It’s been four months since I moved all my websites to the Windows Azure Web Sites platform, so how’s it working out? Very well so far is pretty much all I can say, because there’s been nothing in terms of operational activity to report. A welcome change after all the fuss and effort of running the same sites on my own web server. And, so far, the bill has been zero. What you might call excellent value for money!
I monitor the sites using my own Server Monitor utility (available here), and they consistently show a minimum of 99.9% availability – even 100% for a lot of the time. Very occasionally the hourly automated FTP upload for the local weather site fails, but that’s perhaps only once every couple of weeks.
Access and response times do, however, vary. As I’ve remarked before, the initial startup time when the sites have been idle for a while, and hence are no longer loaded on the shared web server, can be a bit more than I’d wish for. It’s not uncommon to see a five seconds or longer delay on the first hit for the most complex site. However, subsequent requests return startlingly quickly from the North Europe datacenter where the sites are hosted, and people I’ve spoken to who use the sites have remarked how fast they seem to be.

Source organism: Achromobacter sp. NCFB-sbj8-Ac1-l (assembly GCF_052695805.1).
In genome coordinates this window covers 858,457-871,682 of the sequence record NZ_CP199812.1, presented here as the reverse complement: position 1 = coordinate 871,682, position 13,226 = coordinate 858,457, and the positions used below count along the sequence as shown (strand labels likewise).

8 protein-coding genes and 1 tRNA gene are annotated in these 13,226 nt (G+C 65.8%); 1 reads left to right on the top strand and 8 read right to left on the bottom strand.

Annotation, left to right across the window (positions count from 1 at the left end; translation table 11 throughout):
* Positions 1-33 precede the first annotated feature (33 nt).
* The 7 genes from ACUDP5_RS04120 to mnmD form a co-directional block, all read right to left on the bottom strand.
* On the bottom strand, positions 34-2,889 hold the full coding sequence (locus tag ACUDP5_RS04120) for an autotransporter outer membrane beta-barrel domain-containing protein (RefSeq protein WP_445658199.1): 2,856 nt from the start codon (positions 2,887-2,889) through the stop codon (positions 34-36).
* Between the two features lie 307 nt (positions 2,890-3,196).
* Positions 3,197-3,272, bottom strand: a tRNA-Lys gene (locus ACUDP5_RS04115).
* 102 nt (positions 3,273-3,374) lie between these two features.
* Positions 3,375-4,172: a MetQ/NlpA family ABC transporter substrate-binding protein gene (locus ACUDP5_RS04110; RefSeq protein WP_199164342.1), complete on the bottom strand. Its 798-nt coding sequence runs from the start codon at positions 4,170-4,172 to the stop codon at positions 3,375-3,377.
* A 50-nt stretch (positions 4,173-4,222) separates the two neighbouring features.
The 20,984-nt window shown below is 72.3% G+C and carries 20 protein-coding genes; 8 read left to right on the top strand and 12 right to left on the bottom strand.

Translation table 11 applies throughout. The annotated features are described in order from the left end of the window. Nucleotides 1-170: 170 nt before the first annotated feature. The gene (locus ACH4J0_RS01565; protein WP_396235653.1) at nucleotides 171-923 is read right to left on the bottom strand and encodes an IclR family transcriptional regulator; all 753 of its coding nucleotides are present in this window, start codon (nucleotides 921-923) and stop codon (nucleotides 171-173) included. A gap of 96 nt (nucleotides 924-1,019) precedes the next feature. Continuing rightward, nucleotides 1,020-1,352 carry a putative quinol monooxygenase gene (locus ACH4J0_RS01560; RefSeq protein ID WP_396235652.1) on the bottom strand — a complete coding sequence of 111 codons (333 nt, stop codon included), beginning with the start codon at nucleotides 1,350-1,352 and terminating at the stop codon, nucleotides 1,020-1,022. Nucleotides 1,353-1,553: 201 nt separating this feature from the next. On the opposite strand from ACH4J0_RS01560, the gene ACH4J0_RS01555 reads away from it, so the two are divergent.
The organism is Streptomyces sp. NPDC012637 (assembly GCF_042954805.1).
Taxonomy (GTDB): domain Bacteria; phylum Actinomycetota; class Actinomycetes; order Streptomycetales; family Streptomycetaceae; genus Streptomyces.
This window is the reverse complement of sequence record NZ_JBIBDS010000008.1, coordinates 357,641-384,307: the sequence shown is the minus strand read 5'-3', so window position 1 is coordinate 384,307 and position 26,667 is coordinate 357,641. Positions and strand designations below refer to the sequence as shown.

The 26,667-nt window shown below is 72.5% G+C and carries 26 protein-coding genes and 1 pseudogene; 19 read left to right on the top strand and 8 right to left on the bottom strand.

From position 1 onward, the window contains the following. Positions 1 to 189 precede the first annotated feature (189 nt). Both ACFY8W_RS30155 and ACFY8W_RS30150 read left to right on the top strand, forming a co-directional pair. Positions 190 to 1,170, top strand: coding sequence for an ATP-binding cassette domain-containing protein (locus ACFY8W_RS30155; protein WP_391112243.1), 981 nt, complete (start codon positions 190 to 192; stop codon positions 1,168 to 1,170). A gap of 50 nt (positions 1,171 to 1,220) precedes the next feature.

I haven’t needed to do much in the way of updates to the sites, and what bits I have done have been easy using Web Matrix. A recent neat addition to Windows Azure Web Sites is the Web Matrix icon on the lower ribbon of a website in the Management Portal that installs the latest version of Web Matrix, and launches it with a connection to the hosted site files.
The sites use Windows Azure SQL Database, and I’ve backed up the databases using the Import/Export tool within the Management Portal. The first time I used this it was really fiddly and annoying, with poor documentation and an unintuitive interface that resulted in several attempts with different subsets of values for the storage account and other parameters. However, the latest update to this tool makes it really easy. Just click Export in the lower ribbon and it automatically selects the storage account and other information required. You can often just select a blob container and enter your database password. Best of all, it can even create a new blob container if you haven’t already done this.
And it’s reassuring to see that the Azure team has as much trouble keeping up with the changes to the features and the portal UI as we do here in p&p. At the time of writing their online docs for using the Import/Export feature still described the previous version…